U.S. Senators Reintroduce Telehealth Bill, Would Make Permanent Hospice Recertification Waiver

U.S. Sen. Chuck Grassley (R-Iowa) and 59 bipartisan co-sponsors have reintroduced legislation that would expand Medicare coverage of telehealth and make permanent flexibilities implemented during the COVID-19 public health emergency.

If enacted, the Creating Opportunities Now for Necessary and Effective Care Technologies (CONNECT) for Health Act would remove all geographic restrictions on telehealth services and expand originating sites to include the home, among others. It would also permit health centers, rural health clinics and eligible health care professionals to provide telehealth services.

“During the pandemic, though, we witnessed the benefits of temporary telehealth policies for Americans across the country – especially in rural communities,” Grassley said in a statement. “Our bill appropriately updates laws that have been on the books for a long time: it removes barriers for patients and providers, embraces the growing availability of advanced technologies and empowers the capabilities of the medical community.”


The legislation would also eliminate in-person visit requirements for mental telehealth services and require data collection about telehealth use, its impacts and suggested improvements.

Among the bill’s co-sponsors are Sens. Brian Schatz (D-Hawaii), Roger Wicker (R-Miss.), Ben Cardin (D-Md.), John Thune (R-S.D.), Mark Warner (D-Va.) and Cindy Hyde-Smith (R-Miss.).

During the PHE, the U.S. Centers for Medicare & Medicaid Services (CMS) allowed hospices to perform routine home care visits virtually, as well as conduct face-to-face recertification visits.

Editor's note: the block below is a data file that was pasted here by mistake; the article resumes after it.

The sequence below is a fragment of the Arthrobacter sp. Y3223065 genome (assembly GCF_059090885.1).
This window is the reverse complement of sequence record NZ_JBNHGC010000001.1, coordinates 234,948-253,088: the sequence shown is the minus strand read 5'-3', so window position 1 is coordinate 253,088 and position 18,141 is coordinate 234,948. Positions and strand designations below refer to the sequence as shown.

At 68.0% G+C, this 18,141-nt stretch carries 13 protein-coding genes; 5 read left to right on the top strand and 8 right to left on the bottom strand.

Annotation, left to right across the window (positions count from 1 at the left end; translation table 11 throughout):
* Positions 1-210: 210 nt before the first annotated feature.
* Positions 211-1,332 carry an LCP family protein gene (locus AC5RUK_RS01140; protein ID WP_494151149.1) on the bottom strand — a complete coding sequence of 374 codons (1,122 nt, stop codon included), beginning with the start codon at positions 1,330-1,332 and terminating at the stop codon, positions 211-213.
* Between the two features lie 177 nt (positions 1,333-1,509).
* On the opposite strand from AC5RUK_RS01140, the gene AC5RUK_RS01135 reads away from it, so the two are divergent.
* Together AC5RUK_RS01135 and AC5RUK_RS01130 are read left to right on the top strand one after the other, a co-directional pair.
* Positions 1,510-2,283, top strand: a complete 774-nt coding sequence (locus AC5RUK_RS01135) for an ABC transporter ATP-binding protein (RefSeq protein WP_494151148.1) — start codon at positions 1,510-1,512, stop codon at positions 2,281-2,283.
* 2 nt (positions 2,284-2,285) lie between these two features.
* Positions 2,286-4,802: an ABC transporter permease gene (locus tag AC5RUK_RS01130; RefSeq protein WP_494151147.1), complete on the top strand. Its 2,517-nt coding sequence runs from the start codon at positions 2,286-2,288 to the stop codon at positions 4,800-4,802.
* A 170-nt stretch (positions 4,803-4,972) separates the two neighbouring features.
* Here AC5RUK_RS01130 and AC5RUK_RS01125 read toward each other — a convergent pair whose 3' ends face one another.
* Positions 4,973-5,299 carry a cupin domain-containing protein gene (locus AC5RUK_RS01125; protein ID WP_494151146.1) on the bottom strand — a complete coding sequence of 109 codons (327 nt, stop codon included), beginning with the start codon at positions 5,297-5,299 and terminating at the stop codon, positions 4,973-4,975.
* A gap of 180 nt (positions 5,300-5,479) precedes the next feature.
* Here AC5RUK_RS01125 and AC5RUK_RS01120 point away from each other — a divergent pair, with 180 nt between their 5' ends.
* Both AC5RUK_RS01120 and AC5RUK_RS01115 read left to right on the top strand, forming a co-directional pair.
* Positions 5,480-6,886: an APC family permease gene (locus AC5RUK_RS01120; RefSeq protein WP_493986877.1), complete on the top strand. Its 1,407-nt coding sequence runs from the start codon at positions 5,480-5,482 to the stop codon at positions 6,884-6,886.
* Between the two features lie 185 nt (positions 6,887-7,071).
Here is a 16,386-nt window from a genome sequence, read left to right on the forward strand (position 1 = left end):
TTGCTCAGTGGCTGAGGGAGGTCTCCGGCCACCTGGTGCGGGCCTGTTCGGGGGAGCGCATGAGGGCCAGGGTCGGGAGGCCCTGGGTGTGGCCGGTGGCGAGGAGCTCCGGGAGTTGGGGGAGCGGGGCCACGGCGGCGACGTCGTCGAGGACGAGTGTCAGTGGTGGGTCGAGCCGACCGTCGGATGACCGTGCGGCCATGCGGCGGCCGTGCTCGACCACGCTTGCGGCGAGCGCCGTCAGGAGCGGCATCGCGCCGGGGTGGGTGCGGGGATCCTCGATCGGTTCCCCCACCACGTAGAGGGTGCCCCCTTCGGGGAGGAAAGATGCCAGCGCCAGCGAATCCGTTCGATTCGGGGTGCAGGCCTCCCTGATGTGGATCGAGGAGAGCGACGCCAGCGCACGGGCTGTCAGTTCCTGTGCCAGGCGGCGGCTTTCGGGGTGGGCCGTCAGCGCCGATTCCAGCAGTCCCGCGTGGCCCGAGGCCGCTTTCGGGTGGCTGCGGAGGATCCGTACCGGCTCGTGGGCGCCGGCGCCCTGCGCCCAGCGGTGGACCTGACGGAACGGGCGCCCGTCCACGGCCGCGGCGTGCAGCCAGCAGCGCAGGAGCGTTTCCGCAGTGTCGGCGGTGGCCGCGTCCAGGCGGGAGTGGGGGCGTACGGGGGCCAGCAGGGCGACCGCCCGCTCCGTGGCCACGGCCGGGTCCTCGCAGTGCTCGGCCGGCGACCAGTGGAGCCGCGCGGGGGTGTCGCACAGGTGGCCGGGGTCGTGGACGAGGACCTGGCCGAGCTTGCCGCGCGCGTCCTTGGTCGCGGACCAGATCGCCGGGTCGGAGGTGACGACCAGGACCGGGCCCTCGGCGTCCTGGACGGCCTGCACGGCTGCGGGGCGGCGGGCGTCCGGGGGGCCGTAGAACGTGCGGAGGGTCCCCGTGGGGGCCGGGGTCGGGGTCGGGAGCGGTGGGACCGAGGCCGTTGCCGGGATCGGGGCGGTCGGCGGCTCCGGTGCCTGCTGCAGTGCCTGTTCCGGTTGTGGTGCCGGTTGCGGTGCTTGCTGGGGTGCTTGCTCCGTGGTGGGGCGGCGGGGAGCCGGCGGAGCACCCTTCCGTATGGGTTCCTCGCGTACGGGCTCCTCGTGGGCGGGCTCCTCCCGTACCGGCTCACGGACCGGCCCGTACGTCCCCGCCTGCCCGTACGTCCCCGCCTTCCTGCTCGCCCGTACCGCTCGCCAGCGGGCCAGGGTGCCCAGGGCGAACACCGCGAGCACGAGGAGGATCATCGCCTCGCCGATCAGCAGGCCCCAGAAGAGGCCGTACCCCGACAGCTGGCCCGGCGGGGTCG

Congress has extended hospices’ ability to do recertifications via telehealth through Dec. 31, 2024. The CONNECT Act would make that flexibility permanent. The waiver pertaining to routine home care, which ended with the PHE on May 11, was not mentioned in the bill text.

The history of the CONNECT Act extends before the pandemic.

The first version of the bill was introduced in 2016. Some provisions from that initial draft have been implemented piecemeal over the years. These include the removal of restrictions on mental telehealth services, stroke care and home dialysis.

A range of hospice and health care advocacy groups have endorsed the bill, including the National Association for Home Care & Hospice (NAHC), the National Hospice and Palliative Care Organization (NHPCO), the American Academy of Hospice & Palliative Medicine, the National Partnership for Healthcare and Hospice Innovation (NPHI) and LeadingAge, among many others.

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